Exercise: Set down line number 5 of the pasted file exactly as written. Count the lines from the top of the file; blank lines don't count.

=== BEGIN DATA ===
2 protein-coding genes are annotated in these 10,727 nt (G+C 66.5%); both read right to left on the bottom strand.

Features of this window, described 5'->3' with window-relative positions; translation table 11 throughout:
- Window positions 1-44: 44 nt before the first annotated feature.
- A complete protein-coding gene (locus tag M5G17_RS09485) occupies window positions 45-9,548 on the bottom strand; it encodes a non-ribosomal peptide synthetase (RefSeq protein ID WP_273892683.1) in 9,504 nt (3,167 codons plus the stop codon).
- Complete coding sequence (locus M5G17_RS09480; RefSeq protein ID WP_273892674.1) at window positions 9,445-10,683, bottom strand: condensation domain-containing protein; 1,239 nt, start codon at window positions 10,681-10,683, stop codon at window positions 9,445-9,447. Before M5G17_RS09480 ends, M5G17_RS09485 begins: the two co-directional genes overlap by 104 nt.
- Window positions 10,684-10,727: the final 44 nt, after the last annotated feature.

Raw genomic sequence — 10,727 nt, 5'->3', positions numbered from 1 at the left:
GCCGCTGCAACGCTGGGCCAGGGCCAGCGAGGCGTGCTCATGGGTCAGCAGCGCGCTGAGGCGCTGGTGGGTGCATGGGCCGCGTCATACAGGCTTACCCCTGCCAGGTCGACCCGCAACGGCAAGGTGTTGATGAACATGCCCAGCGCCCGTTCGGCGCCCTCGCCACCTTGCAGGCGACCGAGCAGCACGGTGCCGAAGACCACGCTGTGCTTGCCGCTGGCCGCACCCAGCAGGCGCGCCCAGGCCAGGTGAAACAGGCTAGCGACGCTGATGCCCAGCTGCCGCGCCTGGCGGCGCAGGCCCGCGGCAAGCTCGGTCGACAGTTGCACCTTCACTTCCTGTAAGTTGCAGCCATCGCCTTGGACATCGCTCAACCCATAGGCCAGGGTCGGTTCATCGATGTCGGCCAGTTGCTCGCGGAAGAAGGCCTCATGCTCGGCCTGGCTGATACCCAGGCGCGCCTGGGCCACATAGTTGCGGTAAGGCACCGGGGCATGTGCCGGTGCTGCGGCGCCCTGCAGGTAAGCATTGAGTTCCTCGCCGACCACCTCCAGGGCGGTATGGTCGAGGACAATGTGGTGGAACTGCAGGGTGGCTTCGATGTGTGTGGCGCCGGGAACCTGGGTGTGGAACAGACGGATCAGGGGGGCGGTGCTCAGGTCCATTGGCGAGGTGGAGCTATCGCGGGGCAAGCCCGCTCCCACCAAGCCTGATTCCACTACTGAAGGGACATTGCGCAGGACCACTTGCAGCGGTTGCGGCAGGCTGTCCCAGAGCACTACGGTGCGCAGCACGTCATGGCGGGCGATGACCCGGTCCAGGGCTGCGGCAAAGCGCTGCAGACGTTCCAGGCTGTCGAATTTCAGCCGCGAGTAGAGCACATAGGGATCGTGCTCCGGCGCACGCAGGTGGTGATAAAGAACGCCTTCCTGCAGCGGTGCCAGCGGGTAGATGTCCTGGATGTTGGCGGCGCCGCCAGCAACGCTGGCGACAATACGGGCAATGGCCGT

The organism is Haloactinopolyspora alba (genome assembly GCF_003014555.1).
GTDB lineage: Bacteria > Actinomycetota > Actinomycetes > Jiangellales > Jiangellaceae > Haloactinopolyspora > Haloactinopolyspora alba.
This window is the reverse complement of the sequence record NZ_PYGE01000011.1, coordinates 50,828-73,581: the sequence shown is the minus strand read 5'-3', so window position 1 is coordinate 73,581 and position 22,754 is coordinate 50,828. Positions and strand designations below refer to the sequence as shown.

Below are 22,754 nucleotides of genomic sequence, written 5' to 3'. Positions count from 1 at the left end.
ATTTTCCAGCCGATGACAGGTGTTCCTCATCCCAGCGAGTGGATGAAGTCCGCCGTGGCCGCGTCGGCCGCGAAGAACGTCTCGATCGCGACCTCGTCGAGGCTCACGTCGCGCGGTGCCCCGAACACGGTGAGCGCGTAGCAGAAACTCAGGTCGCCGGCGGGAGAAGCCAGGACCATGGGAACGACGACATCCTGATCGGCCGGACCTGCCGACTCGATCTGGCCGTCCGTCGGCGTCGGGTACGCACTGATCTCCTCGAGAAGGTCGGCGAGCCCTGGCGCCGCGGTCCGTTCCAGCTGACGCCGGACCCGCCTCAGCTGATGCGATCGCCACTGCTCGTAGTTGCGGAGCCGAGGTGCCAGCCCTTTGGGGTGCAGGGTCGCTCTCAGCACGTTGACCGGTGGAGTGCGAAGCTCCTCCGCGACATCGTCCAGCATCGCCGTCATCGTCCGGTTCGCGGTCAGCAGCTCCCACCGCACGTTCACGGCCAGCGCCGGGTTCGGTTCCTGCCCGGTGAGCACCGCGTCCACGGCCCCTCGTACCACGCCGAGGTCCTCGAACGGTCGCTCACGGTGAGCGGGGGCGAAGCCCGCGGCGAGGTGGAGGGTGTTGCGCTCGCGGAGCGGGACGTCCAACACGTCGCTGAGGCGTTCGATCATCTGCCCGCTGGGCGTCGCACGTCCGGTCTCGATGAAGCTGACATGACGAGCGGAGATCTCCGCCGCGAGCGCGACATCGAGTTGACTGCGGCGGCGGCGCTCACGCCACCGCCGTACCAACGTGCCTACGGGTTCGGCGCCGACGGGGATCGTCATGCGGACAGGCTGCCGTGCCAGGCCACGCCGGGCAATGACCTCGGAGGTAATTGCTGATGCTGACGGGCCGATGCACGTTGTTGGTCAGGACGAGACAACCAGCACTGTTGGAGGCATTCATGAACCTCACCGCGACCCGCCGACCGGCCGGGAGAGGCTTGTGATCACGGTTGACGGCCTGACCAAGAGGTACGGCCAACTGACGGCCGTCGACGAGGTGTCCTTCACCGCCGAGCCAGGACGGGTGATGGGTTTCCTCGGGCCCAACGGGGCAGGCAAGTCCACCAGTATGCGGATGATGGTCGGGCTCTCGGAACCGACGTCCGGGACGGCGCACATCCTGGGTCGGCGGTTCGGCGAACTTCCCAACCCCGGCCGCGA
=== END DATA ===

- Complete coding sequence (locus M5G17_RS09480; RefSeq protein ID WP_273892674.1) at window positions 9,445-10,683, bottom strand: condensation domain-containing protein; 1,239 nt, start codon at window positions 10,681-10,683, stop codon at window positions 9,445-9,447. Before M5G17_RS09480 ends, M5G17_RS09485 begins: the two co-directional genes overlap by 104 nt.